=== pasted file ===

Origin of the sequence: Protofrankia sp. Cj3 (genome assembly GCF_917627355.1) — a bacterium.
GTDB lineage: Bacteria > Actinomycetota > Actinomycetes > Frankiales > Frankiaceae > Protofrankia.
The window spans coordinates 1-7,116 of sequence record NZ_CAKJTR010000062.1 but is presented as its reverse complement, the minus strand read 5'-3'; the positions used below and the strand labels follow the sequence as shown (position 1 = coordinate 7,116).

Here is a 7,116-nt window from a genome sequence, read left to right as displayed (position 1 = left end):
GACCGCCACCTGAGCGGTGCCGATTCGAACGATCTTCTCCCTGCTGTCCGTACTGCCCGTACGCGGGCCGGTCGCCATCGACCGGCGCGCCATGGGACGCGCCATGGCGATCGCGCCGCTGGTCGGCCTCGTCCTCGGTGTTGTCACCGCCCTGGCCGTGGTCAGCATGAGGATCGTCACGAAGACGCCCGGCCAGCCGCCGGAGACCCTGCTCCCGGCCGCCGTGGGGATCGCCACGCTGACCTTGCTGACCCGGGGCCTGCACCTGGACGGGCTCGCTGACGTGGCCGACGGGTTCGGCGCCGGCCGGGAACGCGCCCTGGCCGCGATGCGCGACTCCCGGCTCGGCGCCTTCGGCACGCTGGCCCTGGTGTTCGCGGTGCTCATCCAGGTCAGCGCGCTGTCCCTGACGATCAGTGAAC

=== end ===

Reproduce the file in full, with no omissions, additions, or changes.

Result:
Origin of the sequence: Protofrankia sp. Cj3 (genome assembly GCF_917627355.1) — a bacterium.
GTDB lineage: Bacteria > Actinomycetota > Actinomycetes > Frankiales > Frankiaceae > Protofrankia.
The window spans coordinates 1-7,116 of sequence record NZ_CAKJTR010000062.1 but is presented as its reverse complement, the minus strand read 5'-3'; the positions used below and the strand labels follow the sequence as shown (position 1 = coordinate 7,116).

Here is a 7,116-nt window from a genome sequence, read left to right as displayed (position 1 = left end):
GACCGCCACCTGAGCGGTGCCGATTCGAACGATCTTCTCCCTGCTGTCCGTACTGCCCGTACGCGGGCCGGTCGCCATCGACCGGCGCGCCATGGGACGCGCCATGGCGATCGCGCCGCTGGTCGGCCTCGTCCTCGGTGTTGTCACCGCCCTGGCCGTGGTCAGCATGAGGATCGTCACGAAGACGCCCGGCCAGCCGCCGGAGACCCTGCTCCCGGCCGCCGTGGGGATCGCCACGCTGACCTTGCTGACCCGGGGCCTGCACCTGGACGGGCTCGCTGACGTGGCCGACGGGTTCGGCGCCGGCCGGGAACGCGCCCTGGCCGCGATGCGCGACTCCCGGCTCGGCGCCTTCGGCACGCTGGCCCTGGTGTTCGCGGTGCTCATCCAGGTCAGCGCGCTGTCCCTGACGATCAGTGAAC